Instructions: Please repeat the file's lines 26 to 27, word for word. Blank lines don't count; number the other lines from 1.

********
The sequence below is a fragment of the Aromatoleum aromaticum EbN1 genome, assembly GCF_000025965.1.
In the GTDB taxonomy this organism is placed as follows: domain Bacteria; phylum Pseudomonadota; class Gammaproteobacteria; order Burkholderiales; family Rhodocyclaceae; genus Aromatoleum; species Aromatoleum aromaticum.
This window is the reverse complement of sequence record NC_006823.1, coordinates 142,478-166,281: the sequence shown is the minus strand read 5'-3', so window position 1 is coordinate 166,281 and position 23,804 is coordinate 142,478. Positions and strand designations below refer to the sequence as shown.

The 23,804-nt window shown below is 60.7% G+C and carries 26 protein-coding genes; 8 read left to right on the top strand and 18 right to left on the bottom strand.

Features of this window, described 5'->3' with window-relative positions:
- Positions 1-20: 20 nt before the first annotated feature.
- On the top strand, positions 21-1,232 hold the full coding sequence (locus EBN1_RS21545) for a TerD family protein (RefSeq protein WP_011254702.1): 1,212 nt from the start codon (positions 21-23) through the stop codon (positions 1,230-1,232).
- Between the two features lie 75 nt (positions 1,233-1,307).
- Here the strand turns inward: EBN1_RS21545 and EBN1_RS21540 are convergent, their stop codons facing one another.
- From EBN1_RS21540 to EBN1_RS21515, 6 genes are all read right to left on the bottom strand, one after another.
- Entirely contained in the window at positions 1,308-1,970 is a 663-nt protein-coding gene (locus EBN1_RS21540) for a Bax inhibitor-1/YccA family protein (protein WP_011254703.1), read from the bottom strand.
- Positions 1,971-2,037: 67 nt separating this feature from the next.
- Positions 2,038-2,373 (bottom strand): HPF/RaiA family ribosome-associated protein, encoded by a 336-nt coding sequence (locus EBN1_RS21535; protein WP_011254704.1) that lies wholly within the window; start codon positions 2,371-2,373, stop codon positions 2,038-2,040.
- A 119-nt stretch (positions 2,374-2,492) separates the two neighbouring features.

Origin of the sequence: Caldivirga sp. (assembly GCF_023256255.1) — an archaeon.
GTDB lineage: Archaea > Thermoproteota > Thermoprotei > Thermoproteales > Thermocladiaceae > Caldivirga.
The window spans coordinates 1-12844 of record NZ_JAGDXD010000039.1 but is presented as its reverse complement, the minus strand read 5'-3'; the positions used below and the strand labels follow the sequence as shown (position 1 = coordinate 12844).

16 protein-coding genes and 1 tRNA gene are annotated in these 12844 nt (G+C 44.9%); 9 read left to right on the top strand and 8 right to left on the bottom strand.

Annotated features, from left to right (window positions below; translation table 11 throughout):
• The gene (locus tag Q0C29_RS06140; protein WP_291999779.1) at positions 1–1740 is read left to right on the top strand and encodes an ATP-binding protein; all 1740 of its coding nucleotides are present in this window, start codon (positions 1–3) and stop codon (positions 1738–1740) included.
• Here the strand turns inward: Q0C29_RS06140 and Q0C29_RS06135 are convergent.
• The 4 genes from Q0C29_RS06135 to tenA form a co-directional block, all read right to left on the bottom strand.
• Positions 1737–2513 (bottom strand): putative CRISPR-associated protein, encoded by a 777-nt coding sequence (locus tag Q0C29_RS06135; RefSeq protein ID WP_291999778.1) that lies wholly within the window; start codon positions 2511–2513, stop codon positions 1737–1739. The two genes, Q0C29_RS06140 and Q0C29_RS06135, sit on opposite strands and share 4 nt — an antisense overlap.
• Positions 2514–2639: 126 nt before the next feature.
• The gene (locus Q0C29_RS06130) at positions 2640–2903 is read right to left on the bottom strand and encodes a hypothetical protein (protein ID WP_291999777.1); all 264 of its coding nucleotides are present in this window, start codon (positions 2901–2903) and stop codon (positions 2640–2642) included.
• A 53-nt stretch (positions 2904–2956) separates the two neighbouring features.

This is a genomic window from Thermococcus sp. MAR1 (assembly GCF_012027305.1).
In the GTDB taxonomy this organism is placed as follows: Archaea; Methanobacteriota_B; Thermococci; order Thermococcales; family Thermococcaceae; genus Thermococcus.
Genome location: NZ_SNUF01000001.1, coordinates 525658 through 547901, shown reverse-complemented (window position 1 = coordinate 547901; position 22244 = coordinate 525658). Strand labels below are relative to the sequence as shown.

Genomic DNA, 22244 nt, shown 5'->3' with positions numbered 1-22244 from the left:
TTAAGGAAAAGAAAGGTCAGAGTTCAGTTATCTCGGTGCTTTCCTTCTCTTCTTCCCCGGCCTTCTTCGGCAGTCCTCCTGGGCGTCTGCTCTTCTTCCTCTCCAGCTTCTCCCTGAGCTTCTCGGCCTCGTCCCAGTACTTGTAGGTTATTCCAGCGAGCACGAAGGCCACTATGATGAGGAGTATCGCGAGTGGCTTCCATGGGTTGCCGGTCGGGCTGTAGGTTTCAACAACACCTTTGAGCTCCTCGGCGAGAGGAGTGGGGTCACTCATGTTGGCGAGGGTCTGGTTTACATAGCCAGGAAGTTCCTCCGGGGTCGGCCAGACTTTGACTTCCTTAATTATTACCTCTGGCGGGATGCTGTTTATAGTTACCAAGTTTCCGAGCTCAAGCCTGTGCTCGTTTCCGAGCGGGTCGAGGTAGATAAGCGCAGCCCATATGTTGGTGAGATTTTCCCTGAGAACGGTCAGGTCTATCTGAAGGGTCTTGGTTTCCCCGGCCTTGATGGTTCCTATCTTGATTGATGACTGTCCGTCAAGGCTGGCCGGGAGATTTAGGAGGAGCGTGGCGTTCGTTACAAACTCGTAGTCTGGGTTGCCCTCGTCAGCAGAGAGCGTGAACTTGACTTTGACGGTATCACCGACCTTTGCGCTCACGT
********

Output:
• A 53-nt stretch (positions 2904–2956) separates the two neighbouring features.

This is a genomic window from Thermococcus sp. MAR1 (assembly GCF_012027305.1).